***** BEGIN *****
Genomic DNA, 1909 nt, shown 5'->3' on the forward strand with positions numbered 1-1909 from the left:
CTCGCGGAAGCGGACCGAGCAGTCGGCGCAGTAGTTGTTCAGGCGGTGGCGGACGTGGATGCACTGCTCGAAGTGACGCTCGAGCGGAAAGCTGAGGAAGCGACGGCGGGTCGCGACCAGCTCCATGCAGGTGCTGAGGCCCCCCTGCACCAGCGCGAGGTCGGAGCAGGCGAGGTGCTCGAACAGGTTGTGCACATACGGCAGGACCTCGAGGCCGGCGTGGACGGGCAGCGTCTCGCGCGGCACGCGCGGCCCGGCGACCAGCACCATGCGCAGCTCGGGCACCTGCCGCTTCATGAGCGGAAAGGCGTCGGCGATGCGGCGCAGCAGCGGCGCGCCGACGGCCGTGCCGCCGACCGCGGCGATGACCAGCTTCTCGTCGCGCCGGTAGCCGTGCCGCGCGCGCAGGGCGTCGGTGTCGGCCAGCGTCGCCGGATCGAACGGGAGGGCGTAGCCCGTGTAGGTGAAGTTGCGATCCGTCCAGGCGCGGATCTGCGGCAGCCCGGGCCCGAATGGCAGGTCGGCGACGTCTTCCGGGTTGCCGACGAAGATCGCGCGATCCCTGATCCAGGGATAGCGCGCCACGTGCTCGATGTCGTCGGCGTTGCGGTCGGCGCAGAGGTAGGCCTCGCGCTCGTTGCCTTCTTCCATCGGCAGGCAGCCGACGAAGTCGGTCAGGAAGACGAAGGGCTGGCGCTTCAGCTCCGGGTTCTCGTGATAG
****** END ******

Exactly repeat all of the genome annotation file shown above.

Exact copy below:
Genomic DNA, 1909 nt, shown 5'->3' on the forward strand with positions numbered 1-1909 from the left:
CTCGCGGAAGCGGACCGAGCAGTCGGCGCAGTAGTTGTTCAGGCGGTGGCGGACGTGGATGCACTGCTCGAAGTGACGCTCGAGCGGAAAGCTGAGGAAGCGACGGCGGGTCGCGACCAGCTCCATGCAGGTGCTGAGGCCCCCCTGCACCAGCGCGAGGTCGGAGCAGGCGAGGTGCTCGAACAGGTTGTGCACATACGGCAGGACCTCGAGGCCGGCGTGGACGGGCAGCGTCTCGCGCGGCACGCGCGGCCCGGCGACCAGCACCATGCGCAGCTCGGGCACCTGCCGCTTCATGAGCGGAAAGGCGTCGGCGATGCGGCGCAGCAGCGGCGCGCCGACGGCCGTGCCGCCGACCGCGGCGATGACCAGCTTCTCGTCGCGCCGGTAGCCGTGCCGCGCGCGCAGGGCGTCGGTGTCGGCCAGCGTCGCCGGATCGAACGGGAGGGCGTAGCCCGTGTAGGTGAAGTTGCGATCCGTCCAGGCGCGGATCTGCGGCAGCCCGGGCCCGAATGGCAGGTCGGCGACGTCTTCCGGGTTGCCGACGAAGATCGCGCGATCCCTGATCCAGGGATAGCGCGCCACGTGCTCGATGTCGTCGGCGTTGCGGTCGGCGCAGAGGTAGGCCTCGCGCTCGTTGCCTTCTTCCATCGGCAGGCAGCCGACGAAGTCGGTCAGGAAGACGAAGGGCTGGCGCTTCAGCTCCGGGTTCTCGTGATAG